Andrew Brennan has been an investor since 2008 and today has about 725 doors. The trick, he says, is to build a portfolio in the multifamily sector because commercial mortgages are much easier to obtain than residential mortgages.
“Part of challenge over the last four, five years is it’s harder to get mortgages from the point of view of debt coverage ratio for a portfolio, or the amount of mortgage you can get in the residential space, but we don’t have that problem when it comes to commercial,” said the co-founder of Palm Tree Investments. “I’m able to get mortgages and not have the same frustration. The other thing is when we deal with a bigger amount of dollars, it’s the same amount of time to get a quote for a roof for a 40-unit building as it is for a four-unit building, so it’s the same economy of scale.”
The other trick is to steer clear of Toronto and much of the GTA, where cap rates are too low, Brennan added. As a result, Palm Tree Capital is most active in Simcoe County and along the 401 corridors by Belleville and Kingston—the company has even set up a new office in the latter.
“[The GTA] requires much more upfront funds sometimes,” Brennan said. “I had one down in Oshawa but I decided to wholesale the building. If I found a decent building that was large enough and if rent roll was significantly below market, then I’d consider it based on the value-lift.”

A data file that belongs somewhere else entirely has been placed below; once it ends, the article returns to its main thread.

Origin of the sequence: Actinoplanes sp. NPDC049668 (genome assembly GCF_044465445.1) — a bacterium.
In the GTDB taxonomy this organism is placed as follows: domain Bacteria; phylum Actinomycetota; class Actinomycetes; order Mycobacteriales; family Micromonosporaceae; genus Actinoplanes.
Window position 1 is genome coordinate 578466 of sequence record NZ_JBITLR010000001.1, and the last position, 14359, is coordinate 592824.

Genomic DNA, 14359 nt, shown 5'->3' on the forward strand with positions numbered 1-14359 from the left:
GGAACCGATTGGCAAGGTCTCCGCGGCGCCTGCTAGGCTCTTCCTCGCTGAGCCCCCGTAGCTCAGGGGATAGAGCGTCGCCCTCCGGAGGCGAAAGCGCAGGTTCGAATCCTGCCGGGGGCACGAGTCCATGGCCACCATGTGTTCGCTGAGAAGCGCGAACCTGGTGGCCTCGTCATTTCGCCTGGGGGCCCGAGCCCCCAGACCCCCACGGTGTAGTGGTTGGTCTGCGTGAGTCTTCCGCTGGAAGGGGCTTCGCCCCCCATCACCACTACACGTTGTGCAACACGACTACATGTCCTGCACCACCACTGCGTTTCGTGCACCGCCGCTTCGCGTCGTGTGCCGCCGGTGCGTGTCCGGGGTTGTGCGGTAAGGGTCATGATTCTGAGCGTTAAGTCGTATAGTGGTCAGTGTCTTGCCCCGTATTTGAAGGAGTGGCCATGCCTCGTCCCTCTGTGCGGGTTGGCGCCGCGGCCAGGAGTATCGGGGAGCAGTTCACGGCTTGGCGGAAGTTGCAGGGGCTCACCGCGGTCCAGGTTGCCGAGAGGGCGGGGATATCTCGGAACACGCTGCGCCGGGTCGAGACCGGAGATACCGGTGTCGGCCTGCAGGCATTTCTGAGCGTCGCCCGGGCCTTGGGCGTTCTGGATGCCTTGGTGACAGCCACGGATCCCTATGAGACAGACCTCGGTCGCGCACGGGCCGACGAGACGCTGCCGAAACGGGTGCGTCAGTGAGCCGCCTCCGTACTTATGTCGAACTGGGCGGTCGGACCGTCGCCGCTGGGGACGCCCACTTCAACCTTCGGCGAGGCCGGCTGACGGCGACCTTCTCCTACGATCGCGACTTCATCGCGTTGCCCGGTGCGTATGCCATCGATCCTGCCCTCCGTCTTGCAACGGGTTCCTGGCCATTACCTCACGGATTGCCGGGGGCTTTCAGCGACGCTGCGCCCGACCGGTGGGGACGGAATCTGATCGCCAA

Brennan doesn’t see anything wrong with buying single-family homes as investment properties, but he recommends duplexing them to extract more rental income from the property.
“Multifamily or even a duplex would be good for a beginner,” Brennan said. “The other option would be to buy a single-family home and put a basement apartment in it, which would overcome the debt-rent ratio. I have some friends who do those conversions but even some of them wouldn’t get 80% loan-to-value.”
Nevertheless, choosing the right location appears to yield better returns on investment. Brennan has properties in Midland, ON, a town of 18,000 people with $500,000 homes. But in this town, he says, the smart money is on duplexes.
Just avoid condos.
“Condos and single-family homes have poor debt ratios when you compare the rent amount to value, and that limits how many properties you can buy in the future.”